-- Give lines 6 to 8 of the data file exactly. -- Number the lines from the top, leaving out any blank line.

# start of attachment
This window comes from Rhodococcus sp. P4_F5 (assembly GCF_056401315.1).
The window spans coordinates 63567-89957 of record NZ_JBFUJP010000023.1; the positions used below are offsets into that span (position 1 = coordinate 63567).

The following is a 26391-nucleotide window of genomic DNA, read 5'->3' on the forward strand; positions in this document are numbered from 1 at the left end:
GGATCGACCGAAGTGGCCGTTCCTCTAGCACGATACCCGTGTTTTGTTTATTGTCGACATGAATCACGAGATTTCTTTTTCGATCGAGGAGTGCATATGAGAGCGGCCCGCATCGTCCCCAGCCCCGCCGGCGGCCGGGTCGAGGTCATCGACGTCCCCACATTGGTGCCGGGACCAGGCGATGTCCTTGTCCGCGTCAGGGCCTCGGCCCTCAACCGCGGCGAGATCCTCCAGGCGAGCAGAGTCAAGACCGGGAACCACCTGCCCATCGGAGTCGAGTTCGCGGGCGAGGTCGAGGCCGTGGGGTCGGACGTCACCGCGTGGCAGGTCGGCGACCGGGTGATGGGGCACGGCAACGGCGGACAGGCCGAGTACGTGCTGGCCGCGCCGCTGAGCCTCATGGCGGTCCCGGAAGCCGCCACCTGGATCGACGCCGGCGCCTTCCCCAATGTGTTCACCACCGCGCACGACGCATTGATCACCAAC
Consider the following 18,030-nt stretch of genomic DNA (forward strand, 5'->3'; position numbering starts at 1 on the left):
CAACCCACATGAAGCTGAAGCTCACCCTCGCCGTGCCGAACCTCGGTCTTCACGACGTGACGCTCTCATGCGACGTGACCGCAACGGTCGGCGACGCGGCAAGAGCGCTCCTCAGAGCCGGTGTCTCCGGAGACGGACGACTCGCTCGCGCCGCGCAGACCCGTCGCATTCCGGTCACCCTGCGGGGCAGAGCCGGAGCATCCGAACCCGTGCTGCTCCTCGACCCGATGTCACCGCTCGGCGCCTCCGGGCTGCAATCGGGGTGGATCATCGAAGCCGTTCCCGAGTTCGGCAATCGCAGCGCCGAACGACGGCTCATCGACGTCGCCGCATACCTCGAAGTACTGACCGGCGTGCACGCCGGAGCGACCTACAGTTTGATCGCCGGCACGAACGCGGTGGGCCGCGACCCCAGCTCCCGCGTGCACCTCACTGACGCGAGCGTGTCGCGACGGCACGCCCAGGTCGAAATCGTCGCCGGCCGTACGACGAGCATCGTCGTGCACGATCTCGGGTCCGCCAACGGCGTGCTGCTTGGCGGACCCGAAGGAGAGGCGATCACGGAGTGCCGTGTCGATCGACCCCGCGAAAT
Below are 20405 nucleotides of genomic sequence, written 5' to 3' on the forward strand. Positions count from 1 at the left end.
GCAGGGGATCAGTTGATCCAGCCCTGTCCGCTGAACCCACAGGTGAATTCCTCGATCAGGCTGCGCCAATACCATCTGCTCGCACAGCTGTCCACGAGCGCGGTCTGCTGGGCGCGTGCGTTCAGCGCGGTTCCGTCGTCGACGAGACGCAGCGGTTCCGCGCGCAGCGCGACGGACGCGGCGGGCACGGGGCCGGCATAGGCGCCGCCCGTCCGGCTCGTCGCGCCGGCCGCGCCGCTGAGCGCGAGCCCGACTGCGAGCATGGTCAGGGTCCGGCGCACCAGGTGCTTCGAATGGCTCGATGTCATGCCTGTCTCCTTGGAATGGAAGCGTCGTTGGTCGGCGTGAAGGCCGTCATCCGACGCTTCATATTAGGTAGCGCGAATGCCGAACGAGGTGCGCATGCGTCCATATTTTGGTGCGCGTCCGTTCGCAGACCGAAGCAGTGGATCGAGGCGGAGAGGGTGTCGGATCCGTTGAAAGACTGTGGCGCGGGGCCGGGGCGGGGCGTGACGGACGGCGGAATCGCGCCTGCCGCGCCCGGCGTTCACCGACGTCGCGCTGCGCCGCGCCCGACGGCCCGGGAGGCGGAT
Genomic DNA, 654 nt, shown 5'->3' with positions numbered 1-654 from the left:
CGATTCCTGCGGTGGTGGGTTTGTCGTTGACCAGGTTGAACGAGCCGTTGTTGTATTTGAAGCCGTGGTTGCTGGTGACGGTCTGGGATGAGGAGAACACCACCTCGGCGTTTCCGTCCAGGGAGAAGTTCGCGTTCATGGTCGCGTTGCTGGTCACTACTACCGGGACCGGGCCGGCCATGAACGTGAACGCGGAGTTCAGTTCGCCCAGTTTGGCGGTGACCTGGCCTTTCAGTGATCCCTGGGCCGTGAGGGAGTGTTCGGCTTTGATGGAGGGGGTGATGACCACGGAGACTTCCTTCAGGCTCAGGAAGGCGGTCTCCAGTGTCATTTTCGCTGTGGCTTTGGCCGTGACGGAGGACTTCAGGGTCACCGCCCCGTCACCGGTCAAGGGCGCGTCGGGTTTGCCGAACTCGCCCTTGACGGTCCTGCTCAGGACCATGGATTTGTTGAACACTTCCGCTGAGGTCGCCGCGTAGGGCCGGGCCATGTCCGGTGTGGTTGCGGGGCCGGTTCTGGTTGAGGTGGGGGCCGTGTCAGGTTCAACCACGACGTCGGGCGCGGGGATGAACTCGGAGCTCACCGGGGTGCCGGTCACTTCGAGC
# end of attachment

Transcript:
CAACCCACATGAAGCTGAAGCTCACCCTCGCCGTGCCGAACCTCGGTCTTCACGACGTGACGCTCTCATGCGACGTGACCGCAACGGTCGGCGACGCGGCAAGAGCGCTCCTCAGAGCCGGTGTCTCCGGAGACGGACGACTCGCTCGCGCCGCGCAGACCCGTCGCATTCCGGTCACCCTGCGGGGCAGAGCCGGAGCATCCGAACCCGTGCTGCTCCTCGACCCGATGTCACCGCTCGGCGCCTCCGGGCTGCAATCGGGGTGGATCATCGAAGCCGTTCCCGAGTTCGGCAATCGCAGCGCCGAACGACGGCTCATCGACGTCGCCGCATACCTCGAAGTACTGACCGGCGTGCACGCCGGAGCGACCTACAGTTTGATCGCCGGCACGAACGCGGTGGGCCGCGACCCCAGCTCCCGCGTGCACCTCACTGACGCGAGCGTGTCGCGACGGCACGCCCAGGTCGAAATCGTCGCCGGCCGTACGACGAGCATCGTCGTGCACGATCTCGGGTCCGCCAACGGCGTGCTGCTTGGCGGACCCGAAGGAGAGGCGATCACGGAGTGCCGTGTCGATCGACCCCGCGAAAT
Below are 20405 nucleotides of genomic sequence, written 5' to 3' on the forward strand. Positions count from 1 at the left end.
GCAGGGGATCAGTTGATCCAGCCCTGTCCGCTGAACCCACAGGTGAATTCCTCGATCAGGCTGCGCCAATACCATCTGCTCGCACAGCTGTCCACGAGCGCGGTCTGCTGGGCGCGTGCGTTCAGCGCGGTTCCGTCGTCGACGAGACGCAGCGGTTCCGCGCGCAGCGCGACGGACGCGGCGGGCACGGGGCCGGCATAGGCGCCGCCCGTCCGGCTCGTCGCGCCGGCCGCGCCGCTGAGCGCGAGCCCGACTGCGAGCATGGTCAGGGTCCGGCGCACCAGGTGCTTCGAATGGCTCGATGTCATGCCTGTCTCCTTGGAATGGAAGCGTCGTTGGTCGGCGTGAAGGCCGTCATCCGACGCTTCATATTAGGTAGCGCGAATGCCGAACGAGGTGCGCATGCGTCCATATTTTGGTGCGCGTCCGTTCGCAGACCGAAGCAGTGGATCGAGGCGGAGAGGGTGTCGGATCCGTTGAAAGACTGTGGCGCGGGGCCGGGGCGGGGCGTGACGGACGGCGGAATCGCGCCTGCCGCGCCCGGCGTTCACCGACGTCGCGCTGCGCCGCGCCCGACGGCCCGGGAGGCGGAT